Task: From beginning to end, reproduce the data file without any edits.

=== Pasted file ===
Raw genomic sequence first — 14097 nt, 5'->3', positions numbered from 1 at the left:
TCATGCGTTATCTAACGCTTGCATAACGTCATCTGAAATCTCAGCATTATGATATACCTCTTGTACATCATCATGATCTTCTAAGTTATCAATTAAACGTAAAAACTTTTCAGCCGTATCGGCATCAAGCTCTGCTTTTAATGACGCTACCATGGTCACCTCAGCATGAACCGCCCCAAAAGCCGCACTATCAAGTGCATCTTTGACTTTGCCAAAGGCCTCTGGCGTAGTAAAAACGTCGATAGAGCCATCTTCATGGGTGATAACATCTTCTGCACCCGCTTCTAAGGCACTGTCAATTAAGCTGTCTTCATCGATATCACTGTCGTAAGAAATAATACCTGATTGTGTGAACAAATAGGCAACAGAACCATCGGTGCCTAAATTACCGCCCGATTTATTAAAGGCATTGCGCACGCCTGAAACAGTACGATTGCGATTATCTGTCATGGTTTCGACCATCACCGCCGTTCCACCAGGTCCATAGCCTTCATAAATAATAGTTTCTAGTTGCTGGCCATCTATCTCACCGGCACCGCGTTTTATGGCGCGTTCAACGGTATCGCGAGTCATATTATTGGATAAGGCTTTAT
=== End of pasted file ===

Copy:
Raw genomic sequence first — 14097 nt, 5'->3', positions numbered from 1 at the left:
TCATGCGTTATCTAACGCTTGCATAACGTCATCTGAAATCTCAGCATTATGATATACCTCTTGTACATCATCATGATCTTCTAAGTTATCAATTAAACGTAAAAACTTTTCAGCCGTATCGGCATCAAGCTCTGCTTTTAATGACGCTACCATGGTCACCTCAGCATGAACCGCCCCAAAAGCCGCACTATCAAGTGCATCTTTGACTTTGCCAAAGGCCTCTGGCGTAGTAAAAACGTCGATAGAGCCATCTTCATGGGTGATAACATCTTCTGCACCCGCTTCTAAGGCACTGTCAATTAAGCTGTCTTCATCGATATCACTGTCGTAAGAAATAATACCTGATTGTGTGAACAAATAGGCAACAGAACCATCGGTGCCTAAATTACCGCCCGATTTATTAAAGGCATTGCGCACGCCTGAAACAGTACGATTGCGATTATCTGTCATGGTTTCGACCATCACCGCCGTTCCACCAGGTCCATAGCCTTCATAAATAATAGTTTCTAGTTGCTGGCCATCTATCTCACCGGCACCGCGTTTTATGGCGCGTTCAACGGTATCGCGAGTCATATTATTGGATAAGGCTTTAT